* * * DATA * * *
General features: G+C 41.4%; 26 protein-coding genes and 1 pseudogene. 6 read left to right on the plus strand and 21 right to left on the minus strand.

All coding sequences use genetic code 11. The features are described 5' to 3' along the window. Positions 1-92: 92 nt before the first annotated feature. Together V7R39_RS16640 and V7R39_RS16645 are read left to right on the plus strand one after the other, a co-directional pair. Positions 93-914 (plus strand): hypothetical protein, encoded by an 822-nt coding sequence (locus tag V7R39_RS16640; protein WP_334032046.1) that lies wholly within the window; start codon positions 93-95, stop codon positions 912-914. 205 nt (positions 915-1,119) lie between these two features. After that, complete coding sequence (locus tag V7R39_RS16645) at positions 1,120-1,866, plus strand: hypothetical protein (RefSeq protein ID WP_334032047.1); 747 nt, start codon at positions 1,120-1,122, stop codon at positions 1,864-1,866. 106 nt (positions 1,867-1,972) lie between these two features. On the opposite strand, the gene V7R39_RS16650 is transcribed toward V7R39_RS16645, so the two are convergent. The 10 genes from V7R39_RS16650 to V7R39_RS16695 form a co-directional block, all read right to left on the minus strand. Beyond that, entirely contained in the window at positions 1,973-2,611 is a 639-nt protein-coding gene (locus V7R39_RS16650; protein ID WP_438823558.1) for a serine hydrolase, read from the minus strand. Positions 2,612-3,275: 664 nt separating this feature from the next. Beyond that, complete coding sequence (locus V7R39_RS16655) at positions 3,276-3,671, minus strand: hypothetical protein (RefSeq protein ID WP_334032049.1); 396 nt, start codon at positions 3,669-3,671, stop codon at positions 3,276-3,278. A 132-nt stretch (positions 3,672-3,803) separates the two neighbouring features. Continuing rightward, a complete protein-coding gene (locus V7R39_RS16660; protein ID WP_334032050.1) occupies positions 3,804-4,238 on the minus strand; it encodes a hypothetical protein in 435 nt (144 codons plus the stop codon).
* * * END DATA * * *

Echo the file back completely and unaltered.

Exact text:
General features: G+C 41.4%; 26 protein-coding genes and 1 pseudogene. 6 read left to right on the plus strand and 21 right to left on the minus strand.

All coding sequences use genetic code 11. The features are described 5' to 3' along the window. Positions 1-92: 92 nt before the first annotated feature. Together V7R39_RS16640 and V7R39_RS16645 are read left to right on the plus strand one after the other, a co-directional pair. Positions 93-914 (plus strand): hypothetical protein, encoded by an 822-nt coding sequence (locus tag V7R39_RS16640; protein WP_334032046.1) that lies wholly within the window; start codon positions 93-95, stop codon positions 912-914. 205 nt (positions 915-1,119) lie between these two features. After that, complete coding sequence (locus tag V7R39_RS16645) at positions 1,120-1,866, plus strand: hypothetical protein (RefSeq protein ID WP_334032047.1); 747 nt, start codon at positions 1,120-1,122, stop codon at positions 1,864-1,866. 106 nt (positions 1,867-1,972) lie between these two features. On the opposite strand, the gene V7R39_RS16650 is transcribed toward V7R39_RS16645, so the two are convergent. The 10 genes from V7R39_RS16650 to V7R39_RS16695 form a co-directional block, all read right to left on the minus strand. Beyond that, entirely contained in the window at positions 1,973-2,611 is a 639-nt protein-coding gene (locus V7R39_RS16650; protein ID WP_438823558.1) for a serine hydrolase, read from the minus strand. Positions 2,612-3,275: 664 nt separating this feature from the next. Beyond that, complete coding sequence (locus V7R39_RS16655) at positions 3,276-3,671, minus strand: hypothetical protein (RefSeq protein ID WP_334032049.1); 396 nt, start codon at positions 3,669-3,671, stop codon at positions 3,276-3,278. A 132-nt stretch (positions 3,672-3,803) separates the two neighbouring features. Continuing rightward, a complete protein-coding gene (locus V7R39_RS16660; protein ID WP_334032050.1) occupies positions 3,804-4,238 on the minus strand; it encodes a hypothetical protein in 435 nt (144 codons plus the stop codon).